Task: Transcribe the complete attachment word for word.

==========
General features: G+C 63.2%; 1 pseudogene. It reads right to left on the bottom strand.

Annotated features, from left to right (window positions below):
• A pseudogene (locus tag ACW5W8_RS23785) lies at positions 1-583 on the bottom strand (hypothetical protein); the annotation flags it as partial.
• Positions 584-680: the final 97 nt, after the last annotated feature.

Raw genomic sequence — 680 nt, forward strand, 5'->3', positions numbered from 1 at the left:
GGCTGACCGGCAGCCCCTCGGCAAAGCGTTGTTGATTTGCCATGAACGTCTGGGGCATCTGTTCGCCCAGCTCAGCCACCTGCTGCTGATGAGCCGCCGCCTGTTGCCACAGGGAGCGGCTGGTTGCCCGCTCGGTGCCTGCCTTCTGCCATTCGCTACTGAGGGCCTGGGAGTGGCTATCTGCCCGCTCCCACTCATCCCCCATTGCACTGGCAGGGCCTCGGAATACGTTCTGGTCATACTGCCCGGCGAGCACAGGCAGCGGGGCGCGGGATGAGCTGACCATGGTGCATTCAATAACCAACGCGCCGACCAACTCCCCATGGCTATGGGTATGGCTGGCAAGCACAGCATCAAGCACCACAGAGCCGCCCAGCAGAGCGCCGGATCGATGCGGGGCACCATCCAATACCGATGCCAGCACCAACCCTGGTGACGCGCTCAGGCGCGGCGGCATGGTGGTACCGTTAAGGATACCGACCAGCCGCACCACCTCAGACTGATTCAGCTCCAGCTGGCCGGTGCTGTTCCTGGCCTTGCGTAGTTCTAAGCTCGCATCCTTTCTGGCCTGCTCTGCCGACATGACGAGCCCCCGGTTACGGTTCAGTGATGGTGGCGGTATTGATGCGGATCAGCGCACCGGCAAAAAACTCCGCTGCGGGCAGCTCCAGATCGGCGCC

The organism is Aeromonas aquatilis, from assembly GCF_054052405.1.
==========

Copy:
General features: G+C 63.2%; 1 pseudogene. It reads right to left on the bottom strand.

Annotated features, from left to right (window positions below):
• A pseudogene (locus tag ACW5W8_RS23785) lies at positions 1-583 on the bottom strand (hypothetical protein); the annotation flags it as partial.
• Positions 584-680: the final 97 nt, after the last annotated feature.

Raw genomic sequence — 680 nt, forward strand, 5'->3', positions numbered from 1 at the left:
GGCTGACCGGCAGCCCCTCGGCAAAGCGTTGTTGATTTGCCATGAACGTCTGGGGCATCTGTTCGCCCAGCTCAGCCACCTGCTGCTGATGAGCCGCCGCCTGTTGCCACAGGGAGCGGCTGGTTGCCCGCTCGGTGCCTGCCTTCTGCCATTCGCTACTGAGGGCCTGGGAGTGGCTATCTGCCCGCTCCCACTCATCCCCCATTGCACTGGCAGGGCCTCGGAATACGTTCTGGTCATACTGCCCGGCGAGCACAGGCAGCGGGGCGCGGGATGAGCTGACCATGGTGCATTCAATAACCAACGCGCCGACCAACTCCCCATGGCTATGGGTATGGCTGGCAAGCACAGCATCAAGCACCACAGAGCCGCCCAGCAGAGCGCCGGATCGATGCGGGGCACCATCCAATACCGATGCCAGCACCAACCCTGGTGACGCGCTCAGGCGCGGCGGCATGGTGGTACCGTTAAGGATACCGACCAGCCGCACCACCTCAGACTGATTCAGCTCCAGCTGGCCGGTGCTGTTCCTGGCCTTGCGTAGTTCTAAGCTCGCATCCTTTCTGGCCTGCTCTGCCGACATGACGAGCCCCCGGTTACGGTTCAGTGATGGTGGCGGTATTGATGCGGATCAGCGCACCGGCAAAAAACTCCGCTGCGGGCAGCTCCAGATCGGCGCC

The organism is Aeromonas aquatilis, from assembly GCF_054052405.1.